> Automating Windows Patch Management (Part I, II and III)
Automating Windows Patch Management (Part I, II and III)
Submitted by TTF
Patch management could easily be called the bane of every administrator’s existence, the pain in the rear of system management, or that never ceasing headache that pounds at CIOs everywhere. Here are three articles on the topic, Part 1, 2 and 3.
About The Author
Ex-programmer, ex-editor in chief at OSNews.com, now a visual artist/filmmaker.
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SMS really costs a lot, but it’s a lot better than sus, it allow you to deploy your own packages on windows based machines, not only security updates, and it give you a lot more management options…
on linux nothing beats apt for binary packages simply copy the repository from one of the debian mirrors and set the source to your internal server for each client (BTW it’s the same thing that SUS does, the only advantage SUS has here is that it can use AD group policies to update the sus repository on every client remotely, but you can do that with linux too simply copying the correct sources.lst in /etc/apt)
i still think it’s easier to write an ebuild than to create a deb…
Windows XP already has the ability to automate updates for the OS but it would great to take this a few steps further. Windows XP integrated Windows Update is similar to SuSE Linux Yast Online Update (YOU) in that it updates the OS with security fixes but it needs to go further.
Such as SuSE Linux has a few features included that would benefit Microsoft to look into. Such as automated scanning of installed inhouse and 3rd party programs to ensure if there is an available update or security patch. This is a feature of SuSE Watcher and something I’m sure both common Windows users and specially Administrators would enjoy having. Wouldn’t it be nice to have such an automated program watcher included free with Windows that doesn’t require an Administrator to set it up? Such a program could keep an eye out for important OS and program updates instead of letting your system get comprimised.
Also having the ability to update online new Windows versions (ie: going from Win2000 to WinXP to Longhorn). This again is a feature found in certain Linux distros such as SuSE Linux and something Microsoft should look into. Providing this for their customers would not only cut down on retail packaging but also provide a quick installation method. When a new version is to be released subscribers could install their update version via a secure login connection. This would certainly be beneficial to businesses that have yearly maintenance packages by including the updates as part of their subscription at no added cost.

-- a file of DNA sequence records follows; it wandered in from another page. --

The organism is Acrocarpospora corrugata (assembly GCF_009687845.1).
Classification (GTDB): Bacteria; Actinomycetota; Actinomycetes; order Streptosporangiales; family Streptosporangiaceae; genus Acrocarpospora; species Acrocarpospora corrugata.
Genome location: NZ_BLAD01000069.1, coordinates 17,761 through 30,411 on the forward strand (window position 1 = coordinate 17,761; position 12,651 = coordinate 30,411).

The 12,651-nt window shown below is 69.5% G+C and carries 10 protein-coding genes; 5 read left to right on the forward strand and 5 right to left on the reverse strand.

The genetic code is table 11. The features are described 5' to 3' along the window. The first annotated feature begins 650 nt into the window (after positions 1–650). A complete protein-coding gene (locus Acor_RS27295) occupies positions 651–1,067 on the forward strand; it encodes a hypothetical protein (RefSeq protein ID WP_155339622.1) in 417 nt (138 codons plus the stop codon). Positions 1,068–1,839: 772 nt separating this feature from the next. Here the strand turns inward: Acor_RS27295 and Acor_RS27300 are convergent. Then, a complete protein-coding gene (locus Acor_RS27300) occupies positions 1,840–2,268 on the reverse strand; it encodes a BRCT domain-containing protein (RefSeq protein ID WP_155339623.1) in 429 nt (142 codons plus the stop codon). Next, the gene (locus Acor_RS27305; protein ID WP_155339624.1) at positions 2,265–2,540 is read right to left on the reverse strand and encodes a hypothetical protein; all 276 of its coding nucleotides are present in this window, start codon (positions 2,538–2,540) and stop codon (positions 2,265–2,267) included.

Also having the ability to install updates with out the need to reboot. This is something Linux users are very familiar with. Rebooting after each and every patch can take up valuable time both on the Administrator and home user. Program Managers such as Yast install multiple updates and new programs then reintialize the programs in what appears to be a virtual boot with out requiring a full system reboot or even logging out. This is all done in a matter of seconds. If Linux developers can do this then why can’t Microsoft find a way to do it too?
Instead of developers such as Microsoft making feable attempts to attack the competition they should look at the advancements made by their competitors. It would be better for developers of Windows, OSX and Linux to look at each other and realize the postive benefits of new technology so mistakes are not repeated. This would then benefit all users no matter what OS you use.